Listen to Longley on The State of Things: http://wunc.org/post/capturing-whole-picture.
On February 19, 2015, documentary filmmaker James Longley and Duke professor Negar Mottahedeh discussed Longley’s body of work examining the lives of people in conflict zones, mostly in the Middle East and South Asia. Longley’s 2006 film, Iraq in Fragments, offers an intimate view of the early years of the Iraq War through three different points of view. The film won numerous honors, including three jury awards at Sundance, the grand jury award at Full Frame Festival and was nominated for an Academy Award. His short, Sari’s Mother (2007), was also nominated for an Academy Award. Longley was named a MacArthur Fellow in 2009 and a USA Ford Fellow in 2011.
About Longley’s visit to Duke:
Award-winning documentary filmmaker James Longley was at Duke University February 11- 20, 2015 as an artist in residence with the Master of Fine Arts in Experimental and Documentary Arts program. His visit coincided with his first still photography exhibition, Kabul, Afghanistan at the Power Plant Gallery at American Tobacco in downtown Durham.
James Longley is a filmmaker whose intimate portraits of people in politically volatile countries in the Middle East are deepening our understanding of the historical and cultural dimensions of the region’s conflicts. For his low-budget, self-financed films, Longley lives among ordinary families, gaining access to people in places rarely chronicled on film by Westerners. He captures his subjects in very personal settings and situations, revealing both the inhumanity of everyday life under conditions of war, political chaos, and economic devastation and the parallel universe of courage, resilience, and resistance. While describing a place, a people, and a circumstance, Longley’s early film in Gaza and his later films in Iraq offer unflinching portrayals of the costs and casualties of civil and international conflicts. Through his films and others in development, Longley is illuminating the beauty of foreign lands and providing Western audiences with a critical new perspective on communities living under extremely challenging conditions. Longley is currently at work on new projects about Iran, India, and other countries in the region.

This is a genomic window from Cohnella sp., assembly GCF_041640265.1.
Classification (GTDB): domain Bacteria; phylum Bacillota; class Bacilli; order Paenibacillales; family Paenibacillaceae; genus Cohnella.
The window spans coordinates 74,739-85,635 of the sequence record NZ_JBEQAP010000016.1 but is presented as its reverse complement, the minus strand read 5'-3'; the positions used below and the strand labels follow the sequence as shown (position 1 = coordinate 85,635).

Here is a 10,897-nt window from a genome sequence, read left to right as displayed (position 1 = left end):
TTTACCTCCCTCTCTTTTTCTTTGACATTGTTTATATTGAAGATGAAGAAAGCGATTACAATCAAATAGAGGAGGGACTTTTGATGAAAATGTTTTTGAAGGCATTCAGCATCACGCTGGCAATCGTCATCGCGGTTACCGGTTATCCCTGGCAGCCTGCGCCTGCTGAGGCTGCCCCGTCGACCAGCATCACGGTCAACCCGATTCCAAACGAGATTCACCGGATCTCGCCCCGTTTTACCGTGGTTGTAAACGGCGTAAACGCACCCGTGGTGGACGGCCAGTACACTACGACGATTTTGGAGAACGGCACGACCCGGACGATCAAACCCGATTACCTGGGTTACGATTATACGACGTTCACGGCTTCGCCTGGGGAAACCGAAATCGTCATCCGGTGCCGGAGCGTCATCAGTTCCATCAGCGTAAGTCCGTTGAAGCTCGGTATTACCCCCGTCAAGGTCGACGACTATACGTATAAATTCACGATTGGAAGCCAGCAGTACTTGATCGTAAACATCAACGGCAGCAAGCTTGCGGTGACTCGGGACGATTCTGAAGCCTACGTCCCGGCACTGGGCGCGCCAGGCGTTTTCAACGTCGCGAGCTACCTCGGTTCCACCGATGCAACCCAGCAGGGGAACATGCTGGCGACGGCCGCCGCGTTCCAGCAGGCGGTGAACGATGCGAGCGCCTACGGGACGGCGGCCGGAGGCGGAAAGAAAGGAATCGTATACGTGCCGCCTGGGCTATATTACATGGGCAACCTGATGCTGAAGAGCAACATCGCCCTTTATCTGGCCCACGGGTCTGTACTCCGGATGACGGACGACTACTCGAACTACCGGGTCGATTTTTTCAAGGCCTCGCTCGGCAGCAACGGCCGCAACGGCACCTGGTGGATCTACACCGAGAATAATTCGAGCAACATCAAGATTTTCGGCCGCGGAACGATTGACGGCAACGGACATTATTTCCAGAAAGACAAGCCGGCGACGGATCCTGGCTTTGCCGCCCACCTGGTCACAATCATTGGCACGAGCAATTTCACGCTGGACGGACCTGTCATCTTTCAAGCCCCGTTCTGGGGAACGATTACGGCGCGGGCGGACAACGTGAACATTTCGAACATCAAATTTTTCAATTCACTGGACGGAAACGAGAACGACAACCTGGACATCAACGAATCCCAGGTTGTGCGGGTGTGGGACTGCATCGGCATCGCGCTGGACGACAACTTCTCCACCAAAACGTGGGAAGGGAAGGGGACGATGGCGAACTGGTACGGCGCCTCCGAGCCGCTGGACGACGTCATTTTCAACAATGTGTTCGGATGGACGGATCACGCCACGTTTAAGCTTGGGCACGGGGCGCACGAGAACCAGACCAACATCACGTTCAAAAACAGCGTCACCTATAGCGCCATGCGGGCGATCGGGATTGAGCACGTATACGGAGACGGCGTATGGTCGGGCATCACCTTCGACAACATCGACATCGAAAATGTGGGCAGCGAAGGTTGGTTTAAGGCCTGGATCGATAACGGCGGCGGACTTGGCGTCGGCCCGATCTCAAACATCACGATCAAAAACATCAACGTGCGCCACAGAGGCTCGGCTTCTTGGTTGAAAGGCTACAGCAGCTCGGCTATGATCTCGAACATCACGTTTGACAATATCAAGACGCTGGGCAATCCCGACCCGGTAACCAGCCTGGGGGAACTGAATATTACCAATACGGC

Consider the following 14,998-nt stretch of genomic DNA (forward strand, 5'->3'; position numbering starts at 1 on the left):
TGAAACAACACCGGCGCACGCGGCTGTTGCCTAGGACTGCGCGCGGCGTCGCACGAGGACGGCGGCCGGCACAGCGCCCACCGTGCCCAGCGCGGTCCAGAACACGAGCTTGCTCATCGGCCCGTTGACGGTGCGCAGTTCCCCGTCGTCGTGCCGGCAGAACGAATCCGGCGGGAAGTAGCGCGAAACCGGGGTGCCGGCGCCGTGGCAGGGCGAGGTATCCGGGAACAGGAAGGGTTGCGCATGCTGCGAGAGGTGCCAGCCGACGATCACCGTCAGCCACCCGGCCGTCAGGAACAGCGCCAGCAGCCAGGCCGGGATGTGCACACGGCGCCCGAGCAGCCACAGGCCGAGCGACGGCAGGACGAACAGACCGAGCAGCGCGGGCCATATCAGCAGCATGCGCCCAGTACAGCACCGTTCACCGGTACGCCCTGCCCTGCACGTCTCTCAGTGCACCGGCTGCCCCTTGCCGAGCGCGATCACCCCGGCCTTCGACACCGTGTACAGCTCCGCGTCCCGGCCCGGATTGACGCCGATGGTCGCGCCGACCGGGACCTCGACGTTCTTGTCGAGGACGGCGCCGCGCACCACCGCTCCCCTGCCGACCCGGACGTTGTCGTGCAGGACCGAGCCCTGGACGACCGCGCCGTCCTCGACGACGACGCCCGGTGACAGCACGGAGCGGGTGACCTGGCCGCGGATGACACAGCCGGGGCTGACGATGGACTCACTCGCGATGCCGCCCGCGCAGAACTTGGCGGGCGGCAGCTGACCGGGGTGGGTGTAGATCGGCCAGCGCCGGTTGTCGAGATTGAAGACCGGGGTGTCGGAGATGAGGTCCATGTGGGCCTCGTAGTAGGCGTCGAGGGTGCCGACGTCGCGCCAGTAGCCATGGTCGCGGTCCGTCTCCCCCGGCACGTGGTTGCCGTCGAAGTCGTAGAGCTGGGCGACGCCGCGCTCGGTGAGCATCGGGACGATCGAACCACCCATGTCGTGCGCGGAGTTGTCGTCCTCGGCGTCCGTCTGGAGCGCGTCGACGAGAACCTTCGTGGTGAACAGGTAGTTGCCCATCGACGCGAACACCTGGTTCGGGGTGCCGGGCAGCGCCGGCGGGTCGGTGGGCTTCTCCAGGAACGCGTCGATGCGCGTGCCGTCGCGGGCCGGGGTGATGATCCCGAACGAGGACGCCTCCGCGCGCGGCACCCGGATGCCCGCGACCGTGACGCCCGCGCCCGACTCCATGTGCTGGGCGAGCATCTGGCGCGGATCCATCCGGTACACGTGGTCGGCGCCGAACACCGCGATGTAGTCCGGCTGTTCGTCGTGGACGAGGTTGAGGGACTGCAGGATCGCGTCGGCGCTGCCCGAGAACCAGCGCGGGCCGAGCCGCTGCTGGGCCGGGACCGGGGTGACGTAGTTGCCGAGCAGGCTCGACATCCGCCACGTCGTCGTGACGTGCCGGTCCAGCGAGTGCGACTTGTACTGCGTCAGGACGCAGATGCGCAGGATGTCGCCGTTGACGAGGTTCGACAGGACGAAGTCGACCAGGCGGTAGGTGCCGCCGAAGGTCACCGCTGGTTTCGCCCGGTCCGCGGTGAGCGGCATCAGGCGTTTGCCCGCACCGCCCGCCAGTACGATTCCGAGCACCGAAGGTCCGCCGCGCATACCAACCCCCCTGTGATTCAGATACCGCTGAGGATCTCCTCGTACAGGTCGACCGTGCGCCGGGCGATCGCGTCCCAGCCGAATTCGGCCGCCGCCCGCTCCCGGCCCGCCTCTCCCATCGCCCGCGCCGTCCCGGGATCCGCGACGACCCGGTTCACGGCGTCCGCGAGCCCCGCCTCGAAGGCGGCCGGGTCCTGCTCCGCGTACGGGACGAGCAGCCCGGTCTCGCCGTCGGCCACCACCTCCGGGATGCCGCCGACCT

Negar Mottahedeh is Associate Professor in the Program in Literature and in the Women’s Studies Program at Duke University, a cultural critic, and film theorist specializing in interdisciplinary and feminist contributions to the fields of Middle Eastern Studies and Film Studies. She is the author of Displaced Allegories: Post-Revolutionary Iranian Cinema (Duke University Press, 2008) and Representing the Unpresentable: Historical Images of National Reform from the Qajars to the Islamic Republic of Iran (Syracuse University Press, 2007) Her book #iranelection: Hashtag Solidarity and the Transformation of Online Life was published by Stanford University Press in 2015. on the transformation of online life in response to an unwavering global solidarity around a hashtag. She tweets as @negaratduke.